A Convergence of Communities

Presented at The Last HOPE (2008), July 19, 2008, 11 a.m. (60 minutes)

Most people in either industry already know something about the relatively recent convergence of computer technology (CT) and physical security. But they probably aren't aware that computer professionals are increasingly assuming a leadership role in the process, as well as the management of the process. Moreover, the physical security and computer technology (CT) and information technology (IT) communities have traditionally been at odds. Computer professionals don't know as much about physical security electronic systems and devices as they think they do. Conversely, physical security senior managers know virtually nothing about CT and some don't want to! This session will examine the convergence phenomenon from both perspectives. It will review what is occurring, how it is happening, and what effects it has on both security and CT/IT. The effects upon, and from, the Department of Homeland Security will be discussed. The session will conclude with an in-depth analysis of Homeland Security's shortcomings and unmet needs and the role of CT/IT in protecting the nation. The critical need to triage security resources will be examined, along with a look at how it should be done, as well as an attempt to understand why it isn't already happening.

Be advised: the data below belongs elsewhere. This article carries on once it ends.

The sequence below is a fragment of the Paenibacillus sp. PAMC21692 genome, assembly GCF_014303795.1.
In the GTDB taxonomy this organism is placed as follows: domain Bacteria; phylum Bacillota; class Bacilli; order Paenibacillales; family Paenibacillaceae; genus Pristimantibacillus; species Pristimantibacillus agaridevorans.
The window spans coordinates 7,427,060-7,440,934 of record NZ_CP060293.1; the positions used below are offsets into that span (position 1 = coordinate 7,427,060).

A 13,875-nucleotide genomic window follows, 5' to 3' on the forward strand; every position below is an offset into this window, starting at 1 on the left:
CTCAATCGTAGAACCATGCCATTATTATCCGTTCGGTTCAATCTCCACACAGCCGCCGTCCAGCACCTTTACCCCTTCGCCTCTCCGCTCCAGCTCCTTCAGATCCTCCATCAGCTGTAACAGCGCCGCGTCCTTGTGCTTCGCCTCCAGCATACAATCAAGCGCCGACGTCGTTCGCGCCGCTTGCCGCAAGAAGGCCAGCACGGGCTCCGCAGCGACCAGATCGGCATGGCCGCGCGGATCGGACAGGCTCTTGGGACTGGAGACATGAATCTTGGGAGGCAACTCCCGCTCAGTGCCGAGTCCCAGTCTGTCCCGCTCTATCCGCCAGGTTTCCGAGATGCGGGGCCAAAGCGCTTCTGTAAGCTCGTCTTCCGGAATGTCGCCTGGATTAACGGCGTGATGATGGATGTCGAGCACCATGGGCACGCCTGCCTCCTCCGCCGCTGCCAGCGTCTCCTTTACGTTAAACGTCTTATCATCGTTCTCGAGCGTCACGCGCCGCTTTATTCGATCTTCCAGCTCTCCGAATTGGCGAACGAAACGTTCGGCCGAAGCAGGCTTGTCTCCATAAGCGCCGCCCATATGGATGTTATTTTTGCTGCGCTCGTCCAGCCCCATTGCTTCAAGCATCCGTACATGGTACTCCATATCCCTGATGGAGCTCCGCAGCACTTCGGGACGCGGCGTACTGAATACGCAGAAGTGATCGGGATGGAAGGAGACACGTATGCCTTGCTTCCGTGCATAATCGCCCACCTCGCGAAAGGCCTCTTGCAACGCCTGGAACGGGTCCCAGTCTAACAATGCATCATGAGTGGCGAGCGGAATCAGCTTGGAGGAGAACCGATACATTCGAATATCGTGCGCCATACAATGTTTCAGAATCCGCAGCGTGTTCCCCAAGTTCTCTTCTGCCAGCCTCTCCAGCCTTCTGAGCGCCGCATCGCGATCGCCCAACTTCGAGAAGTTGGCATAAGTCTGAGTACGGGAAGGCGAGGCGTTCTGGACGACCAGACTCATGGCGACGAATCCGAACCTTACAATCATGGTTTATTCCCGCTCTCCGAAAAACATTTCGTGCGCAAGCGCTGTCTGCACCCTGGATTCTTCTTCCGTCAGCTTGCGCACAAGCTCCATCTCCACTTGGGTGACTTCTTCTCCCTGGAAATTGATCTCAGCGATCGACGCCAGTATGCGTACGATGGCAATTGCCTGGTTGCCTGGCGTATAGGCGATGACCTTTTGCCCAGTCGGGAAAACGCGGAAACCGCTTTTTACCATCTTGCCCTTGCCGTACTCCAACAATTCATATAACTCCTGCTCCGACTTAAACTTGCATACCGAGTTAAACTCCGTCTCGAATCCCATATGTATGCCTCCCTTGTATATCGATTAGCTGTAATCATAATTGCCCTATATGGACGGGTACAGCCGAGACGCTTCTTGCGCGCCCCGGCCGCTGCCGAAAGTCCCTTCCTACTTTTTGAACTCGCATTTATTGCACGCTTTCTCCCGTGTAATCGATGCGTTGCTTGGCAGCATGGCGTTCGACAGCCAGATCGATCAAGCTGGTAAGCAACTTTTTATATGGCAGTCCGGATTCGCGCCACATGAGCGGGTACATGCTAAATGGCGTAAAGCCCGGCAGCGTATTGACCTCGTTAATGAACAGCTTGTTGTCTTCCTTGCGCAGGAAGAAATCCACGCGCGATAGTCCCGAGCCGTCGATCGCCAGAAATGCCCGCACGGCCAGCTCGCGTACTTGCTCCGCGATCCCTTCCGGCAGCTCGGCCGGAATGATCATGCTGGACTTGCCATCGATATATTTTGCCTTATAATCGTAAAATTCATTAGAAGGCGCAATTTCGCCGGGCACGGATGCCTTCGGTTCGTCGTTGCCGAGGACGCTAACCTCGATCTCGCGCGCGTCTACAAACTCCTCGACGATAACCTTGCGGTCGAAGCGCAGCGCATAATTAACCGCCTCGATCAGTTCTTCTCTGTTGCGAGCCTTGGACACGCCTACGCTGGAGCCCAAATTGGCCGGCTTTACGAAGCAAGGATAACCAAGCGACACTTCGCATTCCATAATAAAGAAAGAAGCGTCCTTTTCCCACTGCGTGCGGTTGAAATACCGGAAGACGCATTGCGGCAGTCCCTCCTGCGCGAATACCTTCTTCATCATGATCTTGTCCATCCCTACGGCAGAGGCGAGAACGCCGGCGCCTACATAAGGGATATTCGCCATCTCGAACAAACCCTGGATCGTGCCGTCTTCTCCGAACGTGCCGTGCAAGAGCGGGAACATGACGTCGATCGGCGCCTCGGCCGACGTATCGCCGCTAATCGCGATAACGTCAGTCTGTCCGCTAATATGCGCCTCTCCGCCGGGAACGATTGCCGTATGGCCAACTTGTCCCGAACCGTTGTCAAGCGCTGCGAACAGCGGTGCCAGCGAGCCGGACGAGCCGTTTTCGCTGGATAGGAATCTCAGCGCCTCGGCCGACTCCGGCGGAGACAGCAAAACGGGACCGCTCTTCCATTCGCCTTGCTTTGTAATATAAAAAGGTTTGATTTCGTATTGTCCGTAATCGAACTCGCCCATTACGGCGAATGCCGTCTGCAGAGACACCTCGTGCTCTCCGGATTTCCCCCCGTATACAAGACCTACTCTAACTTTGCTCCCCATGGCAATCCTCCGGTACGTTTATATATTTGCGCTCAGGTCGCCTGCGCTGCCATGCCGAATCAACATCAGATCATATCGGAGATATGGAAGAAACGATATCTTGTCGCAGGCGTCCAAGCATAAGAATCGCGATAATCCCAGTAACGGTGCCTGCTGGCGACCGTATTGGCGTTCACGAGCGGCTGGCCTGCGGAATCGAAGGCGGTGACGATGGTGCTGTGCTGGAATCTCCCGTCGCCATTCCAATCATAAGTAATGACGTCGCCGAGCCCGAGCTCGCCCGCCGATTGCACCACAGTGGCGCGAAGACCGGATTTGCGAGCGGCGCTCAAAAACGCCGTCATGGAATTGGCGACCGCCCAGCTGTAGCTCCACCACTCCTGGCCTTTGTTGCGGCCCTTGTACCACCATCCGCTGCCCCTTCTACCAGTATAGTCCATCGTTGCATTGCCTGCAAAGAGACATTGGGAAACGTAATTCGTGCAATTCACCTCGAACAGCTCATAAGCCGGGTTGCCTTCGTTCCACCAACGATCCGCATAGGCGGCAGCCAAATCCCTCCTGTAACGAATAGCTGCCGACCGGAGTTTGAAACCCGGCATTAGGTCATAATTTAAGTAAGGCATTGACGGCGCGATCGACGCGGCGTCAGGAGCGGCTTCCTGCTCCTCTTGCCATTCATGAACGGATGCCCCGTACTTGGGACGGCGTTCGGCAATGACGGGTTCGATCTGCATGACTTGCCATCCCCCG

Presenters:

  • John Strauchs
    John Strauchs is a former staff intelligence officer with the CIA who has since become a nationally-recognized expert on security systems technology in the physical security arena. He has more than 38 years of experience and owned a professional security engineering firm for 23 years, Systech Group, Inc. He now runs a consulting firm, Strauchs LLC. He has testified before Congress on security matters. Landmark projects he has led include the Ronald Reagan Building, the World Trade Center following the 1993 bombing, and Ben Gurion Airport in Israel. He is one of the chief authors of the ISC (GSA) Security Design Criteria. He has written or contributed to more than 90 professional journal articles and ten books. He has been interviewed on security matters on NBC Nightly News, the Today Show, the Jim Lehrer News Hour, Equal Time, and others. He has been quoted or interviewed by the Los Angeles Times, Washington Post, USA Today, Chicago Tribune, Washington Times, and others. As a pertinent aside, he was the subject matter expert for the motion picture Sneakers and assisted in the development of the caper scenes in the movie. What few know, however, is that he inserted deliberate, but subtle, technical errors so that defeat techniques couldn�t be easily copied by would-be miscreants.

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